Vodacom Group is investing a further R500 million (US$31.6 million) on batteries to power its infrastructure in the face of continued power outages across South Africa.
The power cuts are the result of power firm Eskom’s increasingly antiquated legacy infrastructure. The utility company commenced a load-shedding programme in the second half of 2021 to address the issue, and this has affected businesses nationwide. Mobile providers have seen their operational costs soar as they struggle to keep base stations live and secure while maintaining customer experience.
IT Web quoted Vodacom CEO Shameel Joosub as saying: “The frequency of it [load-shedding] is a big issue. The network is supposed to run on power and then you have batteries to back up the site. If we increase the levels of load-shedding, then effectively the batteries do not have enough time to recharge, which leads to network outages.”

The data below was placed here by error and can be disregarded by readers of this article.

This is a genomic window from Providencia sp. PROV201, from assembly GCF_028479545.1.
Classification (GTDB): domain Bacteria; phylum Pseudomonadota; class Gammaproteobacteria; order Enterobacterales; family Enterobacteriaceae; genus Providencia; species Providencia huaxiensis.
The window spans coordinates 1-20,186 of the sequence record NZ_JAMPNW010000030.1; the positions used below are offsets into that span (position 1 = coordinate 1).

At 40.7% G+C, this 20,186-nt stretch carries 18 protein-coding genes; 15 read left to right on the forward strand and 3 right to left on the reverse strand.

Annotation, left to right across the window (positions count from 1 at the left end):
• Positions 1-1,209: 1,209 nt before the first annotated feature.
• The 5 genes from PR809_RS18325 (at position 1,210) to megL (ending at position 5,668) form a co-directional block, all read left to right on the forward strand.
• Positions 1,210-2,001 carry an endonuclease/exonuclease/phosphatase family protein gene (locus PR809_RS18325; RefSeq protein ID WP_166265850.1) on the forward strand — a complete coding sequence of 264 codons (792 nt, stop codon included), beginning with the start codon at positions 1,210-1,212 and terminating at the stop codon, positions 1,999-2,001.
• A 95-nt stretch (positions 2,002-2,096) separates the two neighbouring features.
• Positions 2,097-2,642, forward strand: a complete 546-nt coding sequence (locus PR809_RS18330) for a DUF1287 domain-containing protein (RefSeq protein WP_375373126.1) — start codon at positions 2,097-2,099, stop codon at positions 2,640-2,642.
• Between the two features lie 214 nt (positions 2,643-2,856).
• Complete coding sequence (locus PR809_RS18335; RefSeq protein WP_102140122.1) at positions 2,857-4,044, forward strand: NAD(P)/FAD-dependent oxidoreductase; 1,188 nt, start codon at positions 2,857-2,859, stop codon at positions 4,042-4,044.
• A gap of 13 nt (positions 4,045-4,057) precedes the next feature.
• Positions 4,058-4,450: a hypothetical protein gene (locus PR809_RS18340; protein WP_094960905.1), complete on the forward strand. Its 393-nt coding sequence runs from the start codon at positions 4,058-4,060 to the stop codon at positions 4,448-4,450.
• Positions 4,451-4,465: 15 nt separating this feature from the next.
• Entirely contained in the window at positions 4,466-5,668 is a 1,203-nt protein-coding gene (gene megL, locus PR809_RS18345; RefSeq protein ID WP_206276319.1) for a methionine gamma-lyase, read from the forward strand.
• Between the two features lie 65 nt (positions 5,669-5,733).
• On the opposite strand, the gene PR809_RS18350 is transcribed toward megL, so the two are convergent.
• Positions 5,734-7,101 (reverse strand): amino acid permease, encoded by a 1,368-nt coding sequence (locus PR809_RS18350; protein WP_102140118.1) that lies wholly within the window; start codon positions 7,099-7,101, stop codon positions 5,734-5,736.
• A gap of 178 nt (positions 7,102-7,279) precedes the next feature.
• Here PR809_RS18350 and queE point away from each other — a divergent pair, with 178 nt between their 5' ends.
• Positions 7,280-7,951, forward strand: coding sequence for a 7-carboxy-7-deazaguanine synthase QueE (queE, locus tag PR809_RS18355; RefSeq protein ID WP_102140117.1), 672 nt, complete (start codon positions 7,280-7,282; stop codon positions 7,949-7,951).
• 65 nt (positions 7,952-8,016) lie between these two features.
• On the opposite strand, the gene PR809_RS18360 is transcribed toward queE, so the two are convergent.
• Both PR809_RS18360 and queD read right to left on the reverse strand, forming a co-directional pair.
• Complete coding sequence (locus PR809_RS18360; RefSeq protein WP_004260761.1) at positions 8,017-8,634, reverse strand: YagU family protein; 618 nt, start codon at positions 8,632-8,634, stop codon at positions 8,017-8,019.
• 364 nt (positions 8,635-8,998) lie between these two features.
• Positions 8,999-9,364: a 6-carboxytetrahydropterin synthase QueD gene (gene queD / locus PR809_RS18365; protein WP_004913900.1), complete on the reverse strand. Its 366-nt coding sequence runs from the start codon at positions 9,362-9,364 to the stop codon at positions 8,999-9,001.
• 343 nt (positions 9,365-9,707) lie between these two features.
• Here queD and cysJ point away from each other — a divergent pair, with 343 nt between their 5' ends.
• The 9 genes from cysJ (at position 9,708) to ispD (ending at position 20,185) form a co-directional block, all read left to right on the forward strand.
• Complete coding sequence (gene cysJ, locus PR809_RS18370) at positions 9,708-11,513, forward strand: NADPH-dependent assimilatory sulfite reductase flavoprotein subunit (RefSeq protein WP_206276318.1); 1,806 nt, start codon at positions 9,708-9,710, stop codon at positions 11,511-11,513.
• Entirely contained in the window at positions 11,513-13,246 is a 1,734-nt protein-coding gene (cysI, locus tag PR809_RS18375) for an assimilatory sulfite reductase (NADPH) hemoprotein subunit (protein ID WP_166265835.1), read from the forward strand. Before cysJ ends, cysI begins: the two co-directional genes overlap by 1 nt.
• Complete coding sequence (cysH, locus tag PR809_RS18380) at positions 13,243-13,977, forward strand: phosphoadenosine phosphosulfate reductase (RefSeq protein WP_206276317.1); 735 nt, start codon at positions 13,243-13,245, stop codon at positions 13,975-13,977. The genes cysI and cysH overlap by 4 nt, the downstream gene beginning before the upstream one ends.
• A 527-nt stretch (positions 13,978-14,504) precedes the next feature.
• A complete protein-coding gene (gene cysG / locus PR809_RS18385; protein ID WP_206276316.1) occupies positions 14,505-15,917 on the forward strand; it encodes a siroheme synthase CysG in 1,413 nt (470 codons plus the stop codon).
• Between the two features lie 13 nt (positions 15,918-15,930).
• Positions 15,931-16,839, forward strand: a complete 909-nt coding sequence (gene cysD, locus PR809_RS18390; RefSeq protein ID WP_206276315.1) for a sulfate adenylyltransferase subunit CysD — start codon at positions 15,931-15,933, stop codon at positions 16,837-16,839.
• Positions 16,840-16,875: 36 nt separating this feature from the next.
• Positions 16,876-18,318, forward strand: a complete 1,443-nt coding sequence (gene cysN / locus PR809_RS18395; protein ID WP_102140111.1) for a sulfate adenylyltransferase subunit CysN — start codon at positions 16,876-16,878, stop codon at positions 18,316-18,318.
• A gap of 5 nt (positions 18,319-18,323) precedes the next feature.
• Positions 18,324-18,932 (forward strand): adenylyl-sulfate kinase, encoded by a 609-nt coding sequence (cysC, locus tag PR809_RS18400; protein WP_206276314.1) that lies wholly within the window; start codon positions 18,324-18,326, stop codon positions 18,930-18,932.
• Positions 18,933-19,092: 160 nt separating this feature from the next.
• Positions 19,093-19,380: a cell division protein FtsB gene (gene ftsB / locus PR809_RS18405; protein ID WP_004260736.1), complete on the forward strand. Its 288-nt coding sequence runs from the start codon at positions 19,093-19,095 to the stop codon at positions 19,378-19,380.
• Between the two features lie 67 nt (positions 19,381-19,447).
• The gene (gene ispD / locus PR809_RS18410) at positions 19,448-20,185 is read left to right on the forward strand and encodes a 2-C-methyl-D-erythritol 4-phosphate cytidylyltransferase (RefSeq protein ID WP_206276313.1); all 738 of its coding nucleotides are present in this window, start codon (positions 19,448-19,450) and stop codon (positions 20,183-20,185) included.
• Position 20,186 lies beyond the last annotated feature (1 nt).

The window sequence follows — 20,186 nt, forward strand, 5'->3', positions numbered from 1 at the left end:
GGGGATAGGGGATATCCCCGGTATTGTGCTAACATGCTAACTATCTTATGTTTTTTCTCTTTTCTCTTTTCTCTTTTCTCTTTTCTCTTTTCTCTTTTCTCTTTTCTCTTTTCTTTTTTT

“Last year, we spent over a billion rand just on upgrading batteries and this year we are spending again just to make sure we can cope. This year, we will probably be investing R500 million or so again; it’s a constant investment − if the situation gets worse, we have to up the level of investment.”
To cope with the power outages, Vodacom has been pursuing its strategy of deploying solar-powered sites, with 1088 now active across its footprint. Joosub noted that the operator plans to invest more than R10.5 billion into its network during the current fiscal year – adding to the R47 billion invested across the past five years.